Sidewalk Labs is using machine learning to make neighborhood design smoother

Idea Generator

Sidewalk Labs is using machine learning to make neighborhood design smoother

Sidewalk Labs' new tool lets various stakeholders in the urban planning process address their concerns all in one place with the help of machine learning. (Courtesy Sidewalk Labs)

Sidewalk Labs, the Alphabet subsidiary focused on urban technology, has been working on a new software tool for generating optimized city layouts. In an effort to combat the disconnect between various stakeholders in the urban planning process—architects, planners, engineers, and real estate developers—and their software, product manager Violet Whitney and designer Brian Ho have created a new computational tool that analyzes a wide array of data to automatically create thousands, or millions, of neighborhood layouts from a baseline design. 

Examples of inputs and considerations Sidewalk Labs listed include regulatory concerns, street layouts, block orientations, real estate, weather, building height, and more, which can then be considered against “quality of life” measures. Using machine learning, the technology should get “smarter” over time. 

Design always takes compromise. Too much density can cause traffic or an abundance of building shadows, yet too little is also no good. A lot of open space can be great, until it gets in the way of easy movement. Designers and other involved parties can consider their goals and generate many new designs to see different possibilities, which would then inspire and instruct human designers (there’s no doing away with architects just yet). The Sidewalk Labs team also wants to diminish the disconnect between the different software different parties use, from developers’ Excel sheets to the powerful modeling tools used by engineers, and make communication easier.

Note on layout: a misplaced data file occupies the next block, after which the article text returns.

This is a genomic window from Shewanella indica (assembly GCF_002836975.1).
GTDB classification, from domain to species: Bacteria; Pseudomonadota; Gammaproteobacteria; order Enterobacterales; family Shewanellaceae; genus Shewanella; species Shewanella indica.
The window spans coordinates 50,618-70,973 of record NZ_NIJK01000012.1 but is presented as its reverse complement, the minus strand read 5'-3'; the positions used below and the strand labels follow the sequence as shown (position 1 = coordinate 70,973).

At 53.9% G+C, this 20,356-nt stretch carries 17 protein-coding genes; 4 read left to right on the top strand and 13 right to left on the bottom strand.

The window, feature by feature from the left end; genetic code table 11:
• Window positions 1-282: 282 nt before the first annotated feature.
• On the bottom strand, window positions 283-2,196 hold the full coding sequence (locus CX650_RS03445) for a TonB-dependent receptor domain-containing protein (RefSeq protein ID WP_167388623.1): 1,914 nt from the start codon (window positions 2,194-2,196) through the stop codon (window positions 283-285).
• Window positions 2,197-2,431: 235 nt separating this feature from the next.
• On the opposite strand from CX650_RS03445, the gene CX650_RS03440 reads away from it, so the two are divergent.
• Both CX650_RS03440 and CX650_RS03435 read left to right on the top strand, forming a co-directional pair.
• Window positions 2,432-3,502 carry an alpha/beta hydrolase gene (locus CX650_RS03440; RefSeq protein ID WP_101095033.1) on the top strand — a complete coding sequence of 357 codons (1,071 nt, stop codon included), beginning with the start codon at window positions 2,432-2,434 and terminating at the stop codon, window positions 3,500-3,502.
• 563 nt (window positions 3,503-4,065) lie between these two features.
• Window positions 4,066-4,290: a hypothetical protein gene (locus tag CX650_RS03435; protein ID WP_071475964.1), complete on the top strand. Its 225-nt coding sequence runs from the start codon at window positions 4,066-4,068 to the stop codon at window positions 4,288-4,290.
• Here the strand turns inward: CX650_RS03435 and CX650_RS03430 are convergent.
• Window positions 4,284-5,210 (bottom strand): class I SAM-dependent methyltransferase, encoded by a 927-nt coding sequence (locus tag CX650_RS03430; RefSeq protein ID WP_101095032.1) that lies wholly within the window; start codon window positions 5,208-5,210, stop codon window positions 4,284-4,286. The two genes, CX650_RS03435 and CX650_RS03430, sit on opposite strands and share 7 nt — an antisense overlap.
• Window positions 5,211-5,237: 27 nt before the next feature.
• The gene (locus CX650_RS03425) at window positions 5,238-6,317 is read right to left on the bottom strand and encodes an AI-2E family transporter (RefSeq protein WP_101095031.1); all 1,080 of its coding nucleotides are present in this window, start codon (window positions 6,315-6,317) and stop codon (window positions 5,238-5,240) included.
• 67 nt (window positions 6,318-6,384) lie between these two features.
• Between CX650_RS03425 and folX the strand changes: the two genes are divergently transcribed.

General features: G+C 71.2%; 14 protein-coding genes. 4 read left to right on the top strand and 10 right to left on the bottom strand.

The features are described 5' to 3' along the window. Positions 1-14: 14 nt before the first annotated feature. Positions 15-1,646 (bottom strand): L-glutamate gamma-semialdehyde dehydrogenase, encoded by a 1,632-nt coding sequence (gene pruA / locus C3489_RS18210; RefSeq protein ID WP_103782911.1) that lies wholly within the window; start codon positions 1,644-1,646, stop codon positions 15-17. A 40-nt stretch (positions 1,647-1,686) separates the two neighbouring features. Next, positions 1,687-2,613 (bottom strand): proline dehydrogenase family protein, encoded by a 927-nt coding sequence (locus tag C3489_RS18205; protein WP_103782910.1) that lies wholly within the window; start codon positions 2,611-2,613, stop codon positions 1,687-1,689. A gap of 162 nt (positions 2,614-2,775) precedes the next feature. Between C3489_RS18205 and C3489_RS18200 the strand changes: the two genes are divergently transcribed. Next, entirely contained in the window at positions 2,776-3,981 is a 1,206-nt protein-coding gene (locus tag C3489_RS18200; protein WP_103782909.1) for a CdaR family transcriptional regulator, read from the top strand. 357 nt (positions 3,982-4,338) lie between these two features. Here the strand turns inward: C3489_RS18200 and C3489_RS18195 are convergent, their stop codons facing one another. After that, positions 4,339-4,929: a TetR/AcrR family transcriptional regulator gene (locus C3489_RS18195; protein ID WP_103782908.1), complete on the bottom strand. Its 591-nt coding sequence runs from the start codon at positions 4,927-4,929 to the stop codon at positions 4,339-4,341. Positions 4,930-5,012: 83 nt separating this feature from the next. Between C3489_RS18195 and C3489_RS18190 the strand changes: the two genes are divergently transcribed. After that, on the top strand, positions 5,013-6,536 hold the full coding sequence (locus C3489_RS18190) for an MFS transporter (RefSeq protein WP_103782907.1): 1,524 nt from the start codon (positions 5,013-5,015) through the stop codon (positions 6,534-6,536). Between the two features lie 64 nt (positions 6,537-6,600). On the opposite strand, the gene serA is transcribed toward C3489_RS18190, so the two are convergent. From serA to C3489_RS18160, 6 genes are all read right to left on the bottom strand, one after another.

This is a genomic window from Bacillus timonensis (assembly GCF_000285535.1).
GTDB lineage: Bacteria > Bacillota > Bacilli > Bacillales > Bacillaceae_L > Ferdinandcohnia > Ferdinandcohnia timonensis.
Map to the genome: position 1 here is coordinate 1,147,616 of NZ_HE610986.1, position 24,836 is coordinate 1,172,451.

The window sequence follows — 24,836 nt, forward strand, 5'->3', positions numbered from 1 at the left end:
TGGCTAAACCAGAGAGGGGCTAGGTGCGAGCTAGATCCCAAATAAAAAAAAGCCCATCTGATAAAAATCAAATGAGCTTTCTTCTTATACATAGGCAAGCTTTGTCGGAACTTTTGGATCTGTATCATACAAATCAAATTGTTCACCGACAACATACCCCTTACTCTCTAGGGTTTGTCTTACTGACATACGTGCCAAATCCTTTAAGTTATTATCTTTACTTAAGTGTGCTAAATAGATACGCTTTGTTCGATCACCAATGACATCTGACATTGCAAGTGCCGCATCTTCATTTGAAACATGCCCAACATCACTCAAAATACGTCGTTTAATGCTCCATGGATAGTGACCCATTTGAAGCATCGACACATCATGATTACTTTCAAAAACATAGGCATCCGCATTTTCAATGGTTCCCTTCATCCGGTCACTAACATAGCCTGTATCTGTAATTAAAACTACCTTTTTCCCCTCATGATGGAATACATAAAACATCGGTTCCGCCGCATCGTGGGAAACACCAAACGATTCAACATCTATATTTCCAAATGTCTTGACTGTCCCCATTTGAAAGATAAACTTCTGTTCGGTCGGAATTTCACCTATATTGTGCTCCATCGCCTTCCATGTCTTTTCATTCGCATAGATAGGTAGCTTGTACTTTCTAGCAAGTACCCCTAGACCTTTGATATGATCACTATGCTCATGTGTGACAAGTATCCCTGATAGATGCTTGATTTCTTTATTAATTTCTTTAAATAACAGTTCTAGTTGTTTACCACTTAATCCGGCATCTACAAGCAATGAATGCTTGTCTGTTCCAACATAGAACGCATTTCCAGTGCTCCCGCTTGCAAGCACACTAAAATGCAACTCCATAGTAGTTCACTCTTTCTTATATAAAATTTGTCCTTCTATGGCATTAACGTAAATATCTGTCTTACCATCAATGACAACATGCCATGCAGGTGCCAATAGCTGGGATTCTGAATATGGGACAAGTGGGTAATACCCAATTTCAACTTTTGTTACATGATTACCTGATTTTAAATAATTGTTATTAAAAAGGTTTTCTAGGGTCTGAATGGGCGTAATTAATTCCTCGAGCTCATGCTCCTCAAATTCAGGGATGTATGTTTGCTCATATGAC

An animation of a desktop window showing a map of a city changing and then a selection of other, different views of the modified versions of that layout.
Designers input a variety of parameters and restrictions to mutate their original designs in to hundreds or thousands of others. (Sidewalk Labs)

In a digital case study, the researchers presented a plan for a two-by-two-block neighborhood that aimed for at least 45 percent open space, 49 percent daylight access, and as a proxy for density, 1.5 million square feet of floor area. While the human-led design hit the required parameters, then using the new tool, researchers were able to generate thousands of variations of that initial design, around 400 of which outperformed the original.

Sidewalk Labs also suggested that community feedback might be integrated into the technology and its holistic process in the future, likely important given the pushback its high-tech timber neighborhood—accused of having all sorts of ulterior motives like corporate surveillance—has been getting in Toronto.

The tool is part of a broader trend to introducing automation into design, whether on the interior scale, such as WeWork’s proprietary space-laying algorithms, or at the city scale such as emerging “digital twin” projects.

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